While marketers such as Dell, Comcast, Ford and Starbucks have been, at times, clever participants on Twitter, the majority of marketers use it as a mini press-release service. Only 12% of messages from marketers are directed at individual Twitter users, meaning marketers still see it as a broadcast medium rather than a conversational one.

Showing up isn’t enough
“There is still a misperception that if brands show up, people will listen to them, kind of like Facebook a few years ago,” Ms. Hofstetter said. “Twitter can be used as a promotional RSS feed, but that’s not going to establish a relationship with anybody.”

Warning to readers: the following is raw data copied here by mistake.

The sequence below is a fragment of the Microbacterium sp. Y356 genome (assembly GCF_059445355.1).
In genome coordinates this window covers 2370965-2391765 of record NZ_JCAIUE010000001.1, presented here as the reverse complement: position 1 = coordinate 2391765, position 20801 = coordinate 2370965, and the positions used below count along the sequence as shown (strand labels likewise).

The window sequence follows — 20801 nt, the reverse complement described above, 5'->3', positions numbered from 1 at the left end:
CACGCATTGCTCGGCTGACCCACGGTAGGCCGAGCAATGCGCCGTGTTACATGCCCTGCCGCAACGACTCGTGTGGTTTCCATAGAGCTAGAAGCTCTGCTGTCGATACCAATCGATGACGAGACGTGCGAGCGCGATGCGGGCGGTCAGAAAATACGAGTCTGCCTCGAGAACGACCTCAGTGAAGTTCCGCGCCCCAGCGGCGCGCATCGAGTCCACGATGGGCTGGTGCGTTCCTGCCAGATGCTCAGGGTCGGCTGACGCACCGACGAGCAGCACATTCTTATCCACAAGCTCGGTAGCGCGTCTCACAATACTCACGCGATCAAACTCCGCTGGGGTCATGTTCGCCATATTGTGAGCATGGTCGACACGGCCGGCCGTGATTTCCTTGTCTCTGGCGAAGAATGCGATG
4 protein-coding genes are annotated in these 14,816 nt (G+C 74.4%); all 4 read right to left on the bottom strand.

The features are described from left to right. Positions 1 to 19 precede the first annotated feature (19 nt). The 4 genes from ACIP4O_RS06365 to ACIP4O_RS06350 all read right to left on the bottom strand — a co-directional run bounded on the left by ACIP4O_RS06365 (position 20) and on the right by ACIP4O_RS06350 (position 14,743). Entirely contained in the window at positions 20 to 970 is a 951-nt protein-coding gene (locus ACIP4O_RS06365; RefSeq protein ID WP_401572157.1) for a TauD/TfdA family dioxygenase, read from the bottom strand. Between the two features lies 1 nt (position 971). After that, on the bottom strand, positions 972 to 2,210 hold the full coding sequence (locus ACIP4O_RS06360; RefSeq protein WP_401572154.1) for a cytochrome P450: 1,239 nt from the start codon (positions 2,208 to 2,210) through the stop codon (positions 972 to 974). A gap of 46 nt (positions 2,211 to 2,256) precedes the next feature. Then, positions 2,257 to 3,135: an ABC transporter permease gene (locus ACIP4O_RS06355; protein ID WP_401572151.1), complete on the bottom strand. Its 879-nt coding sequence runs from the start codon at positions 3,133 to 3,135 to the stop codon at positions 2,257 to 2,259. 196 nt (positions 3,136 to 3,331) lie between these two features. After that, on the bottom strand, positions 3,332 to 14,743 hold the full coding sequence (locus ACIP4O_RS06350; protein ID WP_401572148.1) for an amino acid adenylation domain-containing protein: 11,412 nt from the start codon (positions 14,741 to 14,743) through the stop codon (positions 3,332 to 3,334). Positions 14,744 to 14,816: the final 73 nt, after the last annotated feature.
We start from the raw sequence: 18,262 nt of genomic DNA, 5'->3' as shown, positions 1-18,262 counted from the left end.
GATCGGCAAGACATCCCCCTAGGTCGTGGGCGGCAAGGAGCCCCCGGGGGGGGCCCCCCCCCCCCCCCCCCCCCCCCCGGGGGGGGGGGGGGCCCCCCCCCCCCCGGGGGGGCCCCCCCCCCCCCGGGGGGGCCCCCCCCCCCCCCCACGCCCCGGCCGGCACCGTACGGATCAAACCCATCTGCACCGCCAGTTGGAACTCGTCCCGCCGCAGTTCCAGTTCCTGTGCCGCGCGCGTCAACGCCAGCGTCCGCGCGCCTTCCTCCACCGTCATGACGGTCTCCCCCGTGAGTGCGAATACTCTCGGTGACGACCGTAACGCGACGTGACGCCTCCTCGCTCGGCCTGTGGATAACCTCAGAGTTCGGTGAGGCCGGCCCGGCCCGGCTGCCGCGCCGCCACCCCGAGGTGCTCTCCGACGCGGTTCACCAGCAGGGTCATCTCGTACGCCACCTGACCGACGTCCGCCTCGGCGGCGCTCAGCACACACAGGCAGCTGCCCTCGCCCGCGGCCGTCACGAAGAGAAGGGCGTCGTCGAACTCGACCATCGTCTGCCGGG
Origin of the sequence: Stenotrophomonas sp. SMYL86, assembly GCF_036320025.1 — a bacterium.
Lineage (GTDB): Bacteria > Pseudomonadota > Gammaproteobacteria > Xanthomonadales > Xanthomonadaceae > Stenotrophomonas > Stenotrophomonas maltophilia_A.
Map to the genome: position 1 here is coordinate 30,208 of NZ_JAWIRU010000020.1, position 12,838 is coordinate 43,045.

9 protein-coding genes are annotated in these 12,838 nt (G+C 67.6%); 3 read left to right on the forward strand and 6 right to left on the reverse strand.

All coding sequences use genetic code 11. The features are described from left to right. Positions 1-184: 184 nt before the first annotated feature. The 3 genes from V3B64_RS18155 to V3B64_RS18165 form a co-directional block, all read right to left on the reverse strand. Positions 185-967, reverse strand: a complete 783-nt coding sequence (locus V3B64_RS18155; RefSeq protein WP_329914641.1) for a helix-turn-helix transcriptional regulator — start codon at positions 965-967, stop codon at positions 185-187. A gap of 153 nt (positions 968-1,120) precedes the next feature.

The study was conducted before Twitter took any advertising, from October 2009 through March 2010. Twitter has since rolled out a series of ad units including promoted tweets and trends. Ms. Hofstetter said the ads are great to help boost things already popular on Twitter. “They are only going to work if they are relevant in the first place,” she said.

Twitter posts are intrinsically navel-gazing, conversational and personal, but they aren’t predominantly self-promotional. Depending on your circle of connections, it can certainly feel, as Wired’s Evan Ratliff noted, that “self-aggrandizement” is “standard fare” on Twitter. But the 360i study found only 2% of tweets were professional updates or career-related.

What do Twitter users talk about? Beyond the 43% of individuals’ tweets that are conversational, 24% are status updates, 12% are links to news or comment on current events, and 3% are seeking or giving advice.